Leasehold property differs greatly from freehold. How? It revolves around ownership. Whilst freeholders retain title for all time, with Leasehold you own the property for the Duration of the Lease – after which the freeholder resumes possession.

Good leasehold agreements have substantial protection for the holders, with further rights enshrined in law. Leasehold is nothing to fear, providing you take proper legal advice from solicitors such as Capstick Dale; our leasehold expertise will safeguard your interests.

There are three issues to keep under review (for both parties, i.e. the leaseholder and the property owner). We Act for either Party:

  • Lease Extensions: the resident keeps the property longer, and maintain the resale value of their lease. Otherwise, as a lease gets short, it rapidly loses worth.
  • Right to Manage: leased property is “managed” by the freeholder, or more likely a “management company” on their behalf. Tenants now have a right to form their own management company, taking it on themselves.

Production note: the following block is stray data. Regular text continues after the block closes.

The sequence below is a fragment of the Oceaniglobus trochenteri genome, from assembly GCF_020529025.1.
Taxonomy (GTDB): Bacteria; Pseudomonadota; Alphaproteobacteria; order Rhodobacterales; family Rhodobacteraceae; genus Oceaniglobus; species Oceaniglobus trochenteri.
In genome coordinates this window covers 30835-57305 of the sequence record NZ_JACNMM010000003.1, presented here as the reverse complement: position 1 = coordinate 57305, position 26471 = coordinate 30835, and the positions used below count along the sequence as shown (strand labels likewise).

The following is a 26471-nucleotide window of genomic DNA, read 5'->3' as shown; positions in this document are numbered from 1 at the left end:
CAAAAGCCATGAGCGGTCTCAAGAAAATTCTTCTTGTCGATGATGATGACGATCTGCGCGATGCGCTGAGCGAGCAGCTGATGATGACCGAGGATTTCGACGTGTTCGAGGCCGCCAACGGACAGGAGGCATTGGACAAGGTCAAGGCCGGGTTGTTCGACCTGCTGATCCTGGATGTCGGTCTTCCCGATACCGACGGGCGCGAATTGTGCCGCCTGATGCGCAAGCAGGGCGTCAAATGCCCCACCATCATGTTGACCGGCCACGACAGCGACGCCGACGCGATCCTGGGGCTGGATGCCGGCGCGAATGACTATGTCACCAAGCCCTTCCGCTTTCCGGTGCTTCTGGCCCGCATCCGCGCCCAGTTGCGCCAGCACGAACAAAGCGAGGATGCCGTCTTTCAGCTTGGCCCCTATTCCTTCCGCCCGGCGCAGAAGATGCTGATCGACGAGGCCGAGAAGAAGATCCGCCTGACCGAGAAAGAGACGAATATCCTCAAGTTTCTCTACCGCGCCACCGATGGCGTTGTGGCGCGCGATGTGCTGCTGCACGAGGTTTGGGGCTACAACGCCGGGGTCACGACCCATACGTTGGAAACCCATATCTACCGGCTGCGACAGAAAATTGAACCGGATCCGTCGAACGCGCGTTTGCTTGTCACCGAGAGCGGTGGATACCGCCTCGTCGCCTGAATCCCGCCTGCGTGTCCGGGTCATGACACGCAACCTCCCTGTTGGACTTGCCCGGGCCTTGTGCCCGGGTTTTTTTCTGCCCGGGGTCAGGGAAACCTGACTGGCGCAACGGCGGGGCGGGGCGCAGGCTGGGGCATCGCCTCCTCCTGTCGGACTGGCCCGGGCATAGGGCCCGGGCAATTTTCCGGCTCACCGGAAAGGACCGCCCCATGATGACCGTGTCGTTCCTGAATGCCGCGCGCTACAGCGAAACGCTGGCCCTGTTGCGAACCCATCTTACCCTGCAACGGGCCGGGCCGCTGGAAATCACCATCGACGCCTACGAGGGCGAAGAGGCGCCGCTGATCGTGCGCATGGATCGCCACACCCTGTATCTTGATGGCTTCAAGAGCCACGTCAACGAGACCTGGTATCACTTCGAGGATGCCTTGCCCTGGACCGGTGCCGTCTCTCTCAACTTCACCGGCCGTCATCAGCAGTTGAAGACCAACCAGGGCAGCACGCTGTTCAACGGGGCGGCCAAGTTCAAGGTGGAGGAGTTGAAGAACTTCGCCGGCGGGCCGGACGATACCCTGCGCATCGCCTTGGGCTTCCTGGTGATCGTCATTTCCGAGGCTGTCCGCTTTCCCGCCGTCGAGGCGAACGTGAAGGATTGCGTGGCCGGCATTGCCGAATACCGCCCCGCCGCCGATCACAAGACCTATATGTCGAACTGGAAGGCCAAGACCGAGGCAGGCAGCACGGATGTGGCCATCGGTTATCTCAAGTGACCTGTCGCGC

• Leasehold Enfranchisement: is a further right, where tenants collectively buy the freehold of their building, leaving them in full charge of the property.

The outstanding Length of Lease is a prime concern. As time left shrinks, so does the asset value (i.e. how much it can be sold for). Most tenants have the right to extend for an extra 90 years, significantly increasing value. Just ask Capstick Dale about your Lease Extension.

Leaseholders may be unhappy with management of the property, or management fees may be excessive. Even if everything is fine, tenants may still wish to manage their own building. Capstick Dale can advise on your Right to Manage, introduced in 2002.

Leasehold or Collective Enfranchisement is a legal right for leaseholders to collectively purchase freehold of the building; giving tenants complete control of both their lease and the building itself. Capstick Dale bring their considerable experience to such matters.